Discourse Studies 13 (6):751-769 (2011)

Critical Discourse Analysis has recently begun to consider the implications of research in Evolutionary Psychology for political communication. At least three positions have been taken: i) that this research requires Critical Discourse Analysis to re-examine and defend some of its foundational assumptions ; ii) that this research provides a useful explanatory framework for Critical Discourse Analysis in which questions can be addressed as to why speakers might pursue particular discursive strategies and why they might be so persuasive ; and iii) that findings bare little or no relevance for Critical Discourse Analysis. In this article, I take up the first two of these positions and in doing so, of course, implicitly disagree with the third. I consider the positions in i) and ii), then, specifically in relation to Sperber’s notion of a ‘logico-rhetorical’ module. Taking the argument that Chilton makes concerning this module one stage further, I suggest that the logico-rhetorical module evolved as much for persuasion as it did for vigilance. I further suggest that the semantic category of evidentiality operationalized in media discourse serves to satisfy the conditions of acceptance laid down by the logico-rhetorical module. I show how this semantic category therefore performs a legitimizing function in media discourse on immigration.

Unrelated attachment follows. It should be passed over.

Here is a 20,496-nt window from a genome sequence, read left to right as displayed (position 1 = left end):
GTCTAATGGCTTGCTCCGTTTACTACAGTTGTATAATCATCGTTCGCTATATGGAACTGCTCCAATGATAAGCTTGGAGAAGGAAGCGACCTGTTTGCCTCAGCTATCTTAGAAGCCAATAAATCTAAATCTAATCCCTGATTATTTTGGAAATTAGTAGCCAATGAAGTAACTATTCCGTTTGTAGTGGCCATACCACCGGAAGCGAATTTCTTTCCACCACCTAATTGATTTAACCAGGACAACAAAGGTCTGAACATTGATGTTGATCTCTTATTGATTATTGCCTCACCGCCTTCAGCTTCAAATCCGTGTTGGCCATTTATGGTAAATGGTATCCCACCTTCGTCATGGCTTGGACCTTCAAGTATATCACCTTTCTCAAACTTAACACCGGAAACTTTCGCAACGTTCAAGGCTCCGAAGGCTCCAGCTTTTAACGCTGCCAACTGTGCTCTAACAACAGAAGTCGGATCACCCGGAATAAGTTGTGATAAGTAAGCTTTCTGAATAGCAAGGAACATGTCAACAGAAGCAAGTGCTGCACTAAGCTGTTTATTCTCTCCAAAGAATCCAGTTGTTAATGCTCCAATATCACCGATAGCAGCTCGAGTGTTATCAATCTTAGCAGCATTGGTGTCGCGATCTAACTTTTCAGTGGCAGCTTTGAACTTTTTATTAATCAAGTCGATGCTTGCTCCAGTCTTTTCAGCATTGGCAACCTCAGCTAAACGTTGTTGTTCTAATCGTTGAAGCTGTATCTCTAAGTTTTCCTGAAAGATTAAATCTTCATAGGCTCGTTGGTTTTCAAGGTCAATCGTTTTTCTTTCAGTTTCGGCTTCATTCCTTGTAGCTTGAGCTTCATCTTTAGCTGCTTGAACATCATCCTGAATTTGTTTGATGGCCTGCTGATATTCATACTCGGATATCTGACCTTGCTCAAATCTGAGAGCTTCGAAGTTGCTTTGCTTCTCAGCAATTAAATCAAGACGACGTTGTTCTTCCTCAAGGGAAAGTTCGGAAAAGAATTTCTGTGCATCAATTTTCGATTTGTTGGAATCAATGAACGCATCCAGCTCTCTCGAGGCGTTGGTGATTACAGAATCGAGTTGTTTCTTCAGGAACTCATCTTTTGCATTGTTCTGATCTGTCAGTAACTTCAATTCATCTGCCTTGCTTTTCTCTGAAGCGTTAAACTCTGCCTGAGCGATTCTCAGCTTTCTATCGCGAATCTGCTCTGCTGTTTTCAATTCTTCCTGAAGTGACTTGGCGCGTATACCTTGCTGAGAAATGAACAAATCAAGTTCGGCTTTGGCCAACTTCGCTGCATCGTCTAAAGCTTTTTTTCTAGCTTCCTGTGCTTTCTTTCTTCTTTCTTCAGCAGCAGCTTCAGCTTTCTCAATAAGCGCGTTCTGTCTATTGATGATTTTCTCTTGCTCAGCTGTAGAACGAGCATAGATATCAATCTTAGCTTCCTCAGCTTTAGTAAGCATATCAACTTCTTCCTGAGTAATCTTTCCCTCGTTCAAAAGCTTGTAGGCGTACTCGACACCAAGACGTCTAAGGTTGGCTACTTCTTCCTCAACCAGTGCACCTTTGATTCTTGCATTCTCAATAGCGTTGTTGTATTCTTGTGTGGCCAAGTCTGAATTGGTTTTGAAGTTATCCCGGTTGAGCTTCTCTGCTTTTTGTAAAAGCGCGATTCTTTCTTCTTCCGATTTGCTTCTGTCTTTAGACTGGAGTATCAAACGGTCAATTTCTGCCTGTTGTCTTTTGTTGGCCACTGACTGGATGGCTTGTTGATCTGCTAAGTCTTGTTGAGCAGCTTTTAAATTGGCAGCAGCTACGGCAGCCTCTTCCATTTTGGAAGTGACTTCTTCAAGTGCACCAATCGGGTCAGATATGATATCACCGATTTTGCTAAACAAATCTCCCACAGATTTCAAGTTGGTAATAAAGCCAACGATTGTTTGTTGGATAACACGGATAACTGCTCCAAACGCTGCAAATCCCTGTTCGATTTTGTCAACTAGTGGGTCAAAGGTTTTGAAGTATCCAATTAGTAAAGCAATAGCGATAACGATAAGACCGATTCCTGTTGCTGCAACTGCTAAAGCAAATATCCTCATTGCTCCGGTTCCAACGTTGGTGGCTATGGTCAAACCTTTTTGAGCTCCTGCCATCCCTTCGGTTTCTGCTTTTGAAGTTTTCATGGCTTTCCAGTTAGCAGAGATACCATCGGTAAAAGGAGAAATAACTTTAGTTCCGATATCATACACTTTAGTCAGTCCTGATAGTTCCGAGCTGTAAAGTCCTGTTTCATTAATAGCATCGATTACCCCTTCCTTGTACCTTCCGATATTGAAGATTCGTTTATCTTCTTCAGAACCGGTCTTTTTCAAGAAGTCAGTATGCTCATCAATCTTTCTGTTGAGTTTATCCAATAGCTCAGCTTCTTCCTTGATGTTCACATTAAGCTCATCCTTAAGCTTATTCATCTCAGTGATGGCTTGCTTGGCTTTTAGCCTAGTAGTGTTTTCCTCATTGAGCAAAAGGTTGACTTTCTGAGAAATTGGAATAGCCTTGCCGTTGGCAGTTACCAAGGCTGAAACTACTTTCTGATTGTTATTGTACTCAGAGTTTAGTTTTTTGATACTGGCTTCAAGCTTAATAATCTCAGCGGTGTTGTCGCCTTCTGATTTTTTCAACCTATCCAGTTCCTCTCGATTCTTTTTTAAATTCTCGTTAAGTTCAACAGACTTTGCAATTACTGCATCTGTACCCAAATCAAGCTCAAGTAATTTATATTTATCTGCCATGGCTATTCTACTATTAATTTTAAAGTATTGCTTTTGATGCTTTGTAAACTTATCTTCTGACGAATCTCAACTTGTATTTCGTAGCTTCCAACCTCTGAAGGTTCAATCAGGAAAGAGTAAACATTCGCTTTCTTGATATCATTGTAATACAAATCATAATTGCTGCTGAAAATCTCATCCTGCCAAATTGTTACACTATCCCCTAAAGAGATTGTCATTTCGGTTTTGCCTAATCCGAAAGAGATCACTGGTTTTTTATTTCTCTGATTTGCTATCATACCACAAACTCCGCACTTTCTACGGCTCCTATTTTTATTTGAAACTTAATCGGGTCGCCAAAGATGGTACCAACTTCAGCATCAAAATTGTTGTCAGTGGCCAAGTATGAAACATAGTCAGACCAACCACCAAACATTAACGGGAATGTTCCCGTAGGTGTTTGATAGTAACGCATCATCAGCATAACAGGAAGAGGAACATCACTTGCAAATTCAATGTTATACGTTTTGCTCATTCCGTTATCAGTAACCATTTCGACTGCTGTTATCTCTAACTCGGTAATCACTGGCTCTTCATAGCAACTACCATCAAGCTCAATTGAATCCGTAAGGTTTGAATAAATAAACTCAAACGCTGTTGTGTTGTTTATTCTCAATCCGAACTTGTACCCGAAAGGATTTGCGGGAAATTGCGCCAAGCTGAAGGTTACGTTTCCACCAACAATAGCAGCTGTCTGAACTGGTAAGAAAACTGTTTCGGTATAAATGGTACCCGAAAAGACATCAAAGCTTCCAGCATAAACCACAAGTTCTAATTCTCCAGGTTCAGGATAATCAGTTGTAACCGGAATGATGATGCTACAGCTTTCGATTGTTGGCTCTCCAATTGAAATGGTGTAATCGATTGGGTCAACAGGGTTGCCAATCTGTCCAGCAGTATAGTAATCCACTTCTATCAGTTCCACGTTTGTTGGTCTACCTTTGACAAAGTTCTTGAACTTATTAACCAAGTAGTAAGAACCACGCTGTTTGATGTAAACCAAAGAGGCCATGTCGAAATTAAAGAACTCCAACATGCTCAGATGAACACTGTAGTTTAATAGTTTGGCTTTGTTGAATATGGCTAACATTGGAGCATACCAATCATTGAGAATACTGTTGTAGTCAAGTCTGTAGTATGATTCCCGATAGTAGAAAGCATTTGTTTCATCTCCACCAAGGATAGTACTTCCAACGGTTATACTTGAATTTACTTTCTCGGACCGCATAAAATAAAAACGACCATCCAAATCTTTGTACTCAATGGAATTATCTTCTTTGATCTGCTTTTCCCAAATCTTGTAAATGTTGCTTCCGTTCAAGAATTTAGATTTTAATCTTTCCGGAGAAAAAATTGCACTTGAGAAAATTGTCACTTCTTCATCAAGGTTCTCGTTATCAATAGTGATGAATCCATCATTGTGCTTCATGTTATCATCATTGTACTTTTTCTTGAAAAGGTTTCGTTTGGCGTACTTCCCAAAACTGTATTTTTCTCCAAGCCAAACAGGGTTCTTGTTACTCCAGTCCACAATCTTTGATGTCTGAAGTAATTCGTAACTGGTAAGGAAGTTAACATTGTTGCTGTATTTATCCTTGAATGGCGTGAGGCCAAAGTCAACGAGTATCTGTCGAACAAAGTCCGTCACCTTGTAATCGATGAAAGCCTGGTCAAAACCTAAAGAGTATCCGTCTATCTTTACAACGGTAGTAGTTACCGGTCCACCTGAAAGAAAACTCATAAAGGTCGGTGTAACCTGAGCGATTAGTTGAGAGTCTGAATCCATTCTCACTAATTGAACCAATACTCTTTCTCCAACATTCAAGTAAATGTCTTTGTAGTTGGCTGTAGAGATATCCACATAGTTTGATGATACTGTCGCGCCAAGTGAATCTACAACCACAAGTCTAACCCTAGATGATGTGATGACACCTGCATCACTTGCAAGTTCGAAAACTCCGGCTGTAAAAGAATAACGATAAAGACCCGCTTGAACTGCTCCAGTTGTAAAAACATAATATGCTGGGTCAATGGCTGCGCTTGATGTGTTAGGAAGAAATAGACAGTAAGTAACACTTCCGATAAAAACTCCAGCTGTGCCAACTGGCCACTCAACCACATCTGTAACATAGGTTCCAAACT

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DOI 10.1177/1461445611421360
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References found in this work BETA

Logic and Conversation.H. Paul Grice - 1975 - In Maite Ezcurdia & Robert J. Stainton (eds.), The Semantics-Pragmatics Boundary in Philosophy. Broadview Press. pp. 47.
Metaphors We Live By.George Lakoff & Mark Johnson - 1980 - Ethics 93 (3):619-621.
Logic and Conversation.H. P. Grice - 1975 - In Donald Davidson & Gilbert Harman (eds.), The Logic of Grammar. Encino, CA: pp. 64-75.

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